Tuesday, October 23, 2012

“28 Days Later” (2002) & “28 Weeks Later” (2007)

With all of the genre praise this pair of films have gotten, and a 2 DVD pack for pocket change, I finally checked these out. It is a mistake to call these horror films. The first is more of an intensely depressing drama while the later is a bit of a philosophical action flick. They are horror in the traditional sense of being disturbing and making us reflect on some of our dearly held presuppositions. They aren’t scary, even in the current shocking sense of the word. The highly stylized camera work that Danny Boyle is famous for seems to add a layer of artificiality that allows the viewer a detached, impartial viewing. We don’t care enough about the characters to be really sad about what we are seeing and we can’t make sense enough of what is going on to really be startled.

“28 Days Later” is the more traditional of the two, in that it is a commonly dealt with theme. What happens when society as we know it, and the security that we take for granted, simply disappears? This post-apocalyptic idea (or other stories similar to it, like “Lord of the Flies”), are infinitely fascinating and aggravatingly at the same time. They serve to criticize the way society currently is, but also help us see things for which to be thankful.

This film is known for pulling off a pretty spectacular presentation of London after the disaster, and for being one of the earlier depictions of a plausible “zombie” threat that is also really a threat. But that is not what makes this film one to discuss. In a post apocalyptic story, the loss is just the setting and the first consideration. What really makes them interesting is the search and struggle for a new society. Here that comes in the last act of the film when we meet the renegade military group under the leadership of Major West. As is usually the case, we discover that zombies are disturbing but humans are the really scary creature.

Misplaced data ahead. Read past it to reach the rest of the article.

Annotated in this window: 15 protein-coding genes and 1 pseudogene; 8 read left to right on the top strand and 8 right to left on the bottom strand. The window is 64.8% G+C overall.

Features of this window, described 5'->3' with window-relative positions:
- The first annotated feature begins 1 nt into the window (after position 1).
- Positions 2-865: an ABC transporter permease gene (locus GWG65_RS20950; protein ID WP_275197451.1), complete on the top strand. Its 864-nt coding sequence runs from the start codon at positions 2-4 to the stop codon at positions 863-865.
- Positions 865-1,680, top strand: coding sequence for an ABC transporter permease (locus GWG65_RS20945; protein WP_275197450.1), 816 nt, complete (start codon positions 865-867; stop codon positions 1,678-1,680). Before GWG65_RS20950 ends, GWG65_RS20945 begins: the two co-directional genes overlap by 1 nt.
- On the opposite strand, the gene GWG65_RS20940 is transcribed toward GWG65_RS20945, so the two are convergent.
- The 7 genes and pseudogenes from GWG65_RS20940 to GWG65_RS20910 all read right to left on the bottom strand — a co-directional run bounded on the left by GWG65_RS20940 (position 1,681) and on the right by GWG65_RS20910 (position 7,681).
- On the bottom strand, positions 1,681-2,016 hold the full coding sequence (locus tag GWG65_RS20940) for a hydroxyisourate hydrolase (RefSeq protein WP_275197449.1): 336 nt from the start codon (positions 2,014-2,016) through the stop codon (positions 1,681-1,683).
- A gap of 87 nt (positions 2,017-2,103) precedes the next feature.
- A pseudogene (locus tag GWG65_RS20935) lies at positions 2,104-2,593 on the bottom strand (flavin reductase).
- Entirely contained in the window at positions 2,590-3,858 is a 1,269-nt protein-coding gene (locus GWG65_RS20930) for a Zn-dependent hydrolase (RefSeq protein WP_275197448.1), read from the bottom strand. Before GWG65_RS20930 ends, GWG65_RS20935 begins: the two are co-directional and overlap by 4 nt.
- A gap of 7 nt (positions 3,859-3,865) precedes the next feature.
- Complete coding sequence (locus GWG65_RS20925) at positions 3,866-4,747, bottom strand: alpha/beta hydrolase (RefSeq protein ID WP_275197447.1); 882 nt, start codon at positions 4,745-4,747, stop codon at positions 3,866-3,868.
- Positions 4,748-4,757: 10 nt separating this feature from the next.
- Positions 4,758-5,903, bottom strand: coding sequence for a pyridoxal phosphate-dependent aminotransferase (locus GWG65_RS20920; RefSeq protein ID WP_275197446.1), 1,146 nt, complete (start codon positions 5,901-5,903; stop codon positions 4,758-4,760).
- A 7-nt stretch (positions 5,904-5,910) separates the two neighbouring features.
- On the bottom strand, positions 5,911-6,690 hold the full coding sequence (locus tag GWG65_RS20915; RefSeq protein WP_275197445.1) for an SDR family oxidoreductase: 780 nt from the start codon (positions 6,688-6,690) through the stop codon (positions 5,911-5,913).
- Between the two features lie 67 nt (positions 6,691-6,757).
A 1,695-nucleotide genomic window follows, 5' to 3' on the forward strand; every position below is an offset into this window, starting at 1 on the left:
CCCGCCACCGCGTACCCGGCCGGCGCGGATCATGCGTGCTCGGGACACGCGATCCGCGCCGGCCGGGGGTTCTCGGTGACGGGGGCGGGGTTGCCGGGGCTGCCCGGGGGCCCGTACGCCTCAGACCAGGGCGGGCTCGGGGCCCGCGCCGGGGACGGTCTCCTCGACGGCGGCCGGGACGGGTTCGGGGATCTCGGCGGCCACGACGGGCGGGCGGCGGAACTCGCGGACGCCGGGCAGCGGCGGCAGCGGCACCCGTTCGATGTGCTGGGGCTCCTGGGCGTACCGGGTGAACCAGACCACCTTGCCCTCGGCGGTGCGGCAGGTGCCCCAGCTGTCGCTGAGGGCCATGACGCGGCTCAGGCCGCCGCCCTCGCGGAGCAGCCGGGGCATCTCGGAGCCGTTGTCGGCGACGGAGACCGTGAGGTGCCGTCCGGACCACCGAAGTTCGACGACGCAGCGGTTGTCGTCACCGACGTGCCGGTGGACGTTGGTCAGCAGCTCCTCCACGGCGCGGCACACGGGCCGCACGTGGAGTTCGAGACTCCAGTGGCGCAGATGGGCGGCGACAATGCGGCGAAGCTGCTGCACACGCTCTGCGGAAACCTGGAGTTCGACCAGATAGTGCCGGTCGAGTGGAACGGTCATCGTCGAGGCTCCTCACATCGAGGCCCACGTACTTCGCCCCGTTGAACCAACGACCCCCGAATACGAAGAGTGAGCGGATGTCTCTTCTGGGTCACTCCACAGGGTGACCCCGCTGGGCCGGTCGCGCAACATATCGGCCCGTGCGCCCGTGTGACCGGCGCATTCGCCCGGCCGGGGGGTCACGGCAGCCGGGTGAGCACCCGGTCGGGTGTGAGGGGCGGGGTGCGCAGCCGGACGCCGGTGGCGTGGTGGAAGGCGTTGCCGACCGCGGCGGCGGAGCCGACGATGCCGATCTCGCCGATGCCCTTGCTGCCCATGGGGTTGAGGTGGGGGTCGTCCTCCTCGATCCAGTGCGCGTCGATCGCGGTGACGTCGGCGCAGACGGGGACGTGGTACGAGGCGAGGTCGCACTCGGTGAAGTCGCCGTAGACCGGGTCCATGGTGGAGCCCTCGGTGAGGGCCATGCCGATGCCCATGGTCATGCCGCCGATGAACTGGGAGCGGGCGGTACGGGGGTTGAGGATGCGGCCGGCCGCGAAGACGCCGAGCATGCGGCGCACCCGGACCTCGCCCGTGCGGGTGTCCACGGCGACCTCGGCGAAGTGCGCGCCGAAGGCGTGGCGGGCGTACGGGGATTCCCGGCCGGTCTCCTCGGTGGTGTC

“28 Weeks Later” is a new take on the idea. After the virus has runs its course in a quarantined Britain, NATO begins to repopulate it. However, the virus has survived in a carrier and it is not long at all before we see a whole new outbreak, only under the sort of controlled circumstances where it can be quickly and lethally contained.

In both stories the downfall of humanity is brought on by scientific hubris. Whether that be the audacity of the scientists who created the virus in the first place or the holier-than-thou attitude of the activist who released it in the first film can be debated. In the second film, we have the well intentioned but ultimately poor decision to keep carriers alive in order to study their blood to blame for a wider spread. But, as always, it is the way society behaves and tries to control chaos that is the real head scratcher in these films.


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